And as for Monica, how did she fare? I choose to believe they’re all happy and subdued after a healthy dose of lidocaine and a rescued day at the beach. (or is that perhaps shame after reading this post?)
 Evaluation of the effects of various chemicals on discharge of and pain caused by jellyfish nematocysts
The mauve stinger jelly is one of my favorite jelly species, but it is also the only reason I’ve ever intentionally peed on myself. Which is why this amazing photograph by Mare Nostrum brings both feelings of wonder and horror:
The beauty of this jelly is suggested from afar, but these stunning close-ups show it off in full detail:
For more beautiful photos of Mediterranean jelly species, check out Mare Nostrum’s website:
And for the record, as a biologist and human being, I do not recommend peeing on yourself (or letting anyone else pee on you) after a jelly sting. It doesn’t help the sting, and now you’ve got pee on you.
The first time I saw jellyfish on a menu I thought it was slang for something else. Like dragon noodles. Clearly you are not ordering noodles made out of dragon (that would be unethical). As I learned the hard way, it was in fact the real deal. But before I tell you what jellyfish tastes like, check out where all these jellies are coming from:
Jellies are a beloved treat in China, where they’ve been noshed in many a tasty dish for over a thousand years . In fact, jellyfishing is big business in some parts of the word. Like Georgia.
Yes, that’s Georgia the state. Jellyfish are in fact Georgia’s third largest fishing industry. “Jellyballs” is what locals call jellyfish, particularly the cannonball jellyfish Stomolophus meleagris. Winter weather means an end for shrimping, but for a few intrepid fisherman, it’s the start of jelly time.A lone Georgia processing plant handles 60,000 lb of jellyfish at a time, then exports the jellies to Japan and China . Check out this great radio short on Georgia jellyballing . While jellyfish may not be the most nutritious noms, they’re certainly very filling. Look! 1 cup of dried jellyfish only has 21 calories! For me, my restaurant jellyfish tasted like soy sauce and balloon. The soy sauce flavor came from soy sauce, with the jelly adding that scrumptious balloony quality. Definitely an acquired taste. Personally, I prefer my jellynoms deep fried…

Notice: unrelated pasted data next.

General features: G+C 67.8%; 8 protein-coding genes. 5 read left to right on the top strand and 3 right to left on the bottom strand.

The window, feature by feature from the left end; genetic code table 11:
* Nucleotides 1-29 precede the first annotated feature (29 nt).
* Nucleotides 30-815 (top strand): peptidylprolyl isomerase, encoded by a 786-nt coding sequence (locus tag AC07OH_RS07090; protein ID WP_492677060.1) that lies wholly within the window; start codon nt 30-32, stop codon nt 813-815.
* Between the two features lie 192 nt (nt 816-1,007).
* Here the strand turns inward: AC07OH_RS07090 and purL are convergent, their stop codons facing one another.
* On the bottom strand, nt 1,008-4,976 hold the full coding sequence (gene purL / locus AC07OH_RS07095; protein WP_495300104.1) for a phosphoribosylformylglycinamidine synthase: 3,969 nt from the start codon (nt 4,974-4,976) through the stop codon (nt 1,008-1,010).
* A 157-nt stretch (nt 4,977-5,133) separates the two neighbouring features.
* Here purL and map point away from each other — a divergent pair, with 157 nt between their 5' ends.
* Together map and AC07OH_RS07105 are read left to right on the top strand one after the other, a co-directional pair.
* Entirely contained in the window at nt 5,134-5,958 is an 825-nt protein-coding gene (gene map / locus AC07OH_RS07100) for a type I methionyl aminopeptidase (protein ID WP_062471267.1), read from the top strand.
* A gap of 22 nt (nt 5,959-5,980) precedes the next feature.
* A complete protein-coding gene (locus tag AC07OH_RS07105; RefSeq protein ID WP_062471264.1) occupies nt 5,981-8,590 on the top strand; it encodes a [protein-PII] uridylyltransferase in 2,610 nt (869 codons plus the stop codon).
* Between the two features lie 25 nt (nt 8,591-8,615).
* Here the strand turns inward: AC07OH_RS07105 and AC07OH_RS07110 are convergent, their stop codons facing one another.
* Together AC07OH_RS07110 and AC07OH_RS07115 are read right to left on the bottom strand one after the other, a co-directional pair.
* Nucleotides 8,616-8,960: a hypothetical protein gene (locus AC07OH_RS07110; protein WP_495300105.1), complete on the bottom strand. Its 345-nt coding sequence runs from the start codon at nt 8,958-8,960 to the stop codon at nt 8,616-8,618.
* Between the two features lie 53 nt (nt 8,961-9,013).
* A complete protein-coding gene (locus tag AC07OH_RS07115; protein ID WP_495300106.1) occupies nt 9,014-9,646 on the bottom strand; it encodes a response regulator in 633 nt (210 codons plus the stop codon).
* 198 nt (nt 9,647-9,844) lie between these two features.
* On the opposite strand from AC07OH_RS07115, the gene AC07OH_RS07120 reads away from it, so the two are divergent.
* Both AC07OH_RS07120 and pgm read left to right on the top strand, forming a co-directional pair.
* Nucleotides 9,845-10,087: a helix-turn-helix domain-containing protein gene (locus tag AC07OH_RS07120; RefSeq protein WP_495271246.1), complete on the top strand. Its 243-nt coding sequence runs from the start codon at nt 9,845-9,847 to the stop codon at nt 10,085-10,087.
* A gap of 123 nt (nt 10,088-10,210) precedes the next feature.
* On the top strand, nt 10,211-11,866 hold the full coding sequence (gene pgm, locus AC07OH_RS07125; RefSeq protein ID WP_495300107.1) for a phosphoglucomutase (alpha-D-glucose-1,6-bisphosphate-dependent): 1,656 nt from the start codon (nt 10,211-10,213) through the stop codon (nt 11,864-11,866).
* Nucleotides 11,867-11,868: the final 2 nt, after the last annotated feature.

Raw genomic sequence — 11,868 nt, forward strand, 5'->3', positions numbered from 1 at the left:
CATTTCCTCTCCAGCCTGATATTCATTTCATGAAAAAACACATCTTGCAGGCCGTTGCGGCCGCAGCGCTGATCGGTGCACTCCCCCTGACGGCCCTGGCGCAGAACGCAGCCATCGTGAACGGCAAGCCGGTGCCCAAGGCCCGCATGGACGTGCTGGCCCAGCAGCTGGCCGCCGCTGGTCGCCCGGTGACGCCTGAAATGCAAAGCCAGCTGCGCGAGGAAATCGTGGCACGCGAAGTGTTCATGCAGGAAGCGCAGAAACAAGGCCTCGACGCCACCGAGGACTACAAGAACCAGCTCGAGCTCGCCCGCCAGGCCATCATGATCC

Jellyfish Tempura – A Japanese classic
About 200g salted jellyfish
Sunflower oil, for deep frying
25g plain flour
2 tsp toasted sesame seeds
A pinch of salt
100ml of fresh, ice cold soda water
1. Rinse the salted jellyfish under cold running water for 5 minutes. Then place in a bowl and add boiling water. Allow to sit for about 15 minutes. Drain and then rinse with cold water. Drain, cut into chunks about 2 centimetres across and dry thoroughly by rolling in kitchen roll and squeezing.
2. Sift the cornflour, flour and salt together in a bowl, add the sesame seeds and stir in the soda water to make a thin batter (the soda water must be fizzy for best results).
3. Dip the chunks of jellyfish into the batter and drop them in the hot sunflower oil to fry for around 1 minute. The batter should expand and crisp up to a golden colour. Lift out and allow to drain. Serve with a sweet chilli or soy dipping sauce.
 Jellyﬁsh as food
 Coastal Georgia shrimpers turn to jellyfish to make money
 US Jellyfish Land on Asian Dinner Tables